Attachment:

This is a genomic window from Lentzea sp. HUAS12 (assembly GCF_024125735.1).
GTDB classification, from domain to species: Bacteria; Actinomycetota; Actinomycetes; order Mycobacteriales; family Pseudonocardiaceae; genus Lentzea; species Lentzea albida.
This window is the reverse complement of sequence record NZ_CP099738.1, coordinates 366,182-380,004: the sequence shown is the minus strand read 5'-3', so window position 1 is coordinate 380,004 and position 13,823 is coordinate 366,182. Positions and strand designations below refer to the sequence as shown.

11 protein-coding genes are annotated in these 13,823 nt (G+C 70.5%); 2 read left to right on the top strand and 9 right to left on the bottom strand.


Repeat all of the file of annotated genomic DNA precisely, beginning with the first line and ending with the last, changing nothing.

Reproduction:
This is a genomic window from Lentzea sp. HUAS12 (assembly GCF_024125735.1).
GTDB classification, from domain to species: Bacteria; Actinomycetota; Actinomycetes; order Mycobacteriales; family Pseudonocardiaceae; genus Lentzea; species Lentzea albida.
This window is the reverse complement of sequence record NZ_CP099738.1, coordinates 366,182-380,004: the sequence shown is the minus strand read 5'-3', so window position 1 is coordinate 380,004 and position 13,823 is coordinate 366,182. Positions and strand designations below refer to the sequence as shown.

11 protein-coding genes are annotated in these 13,823 nt (G+C 70.5%); 2 read left to right on the top strand and 9 right to left on the bottom strand.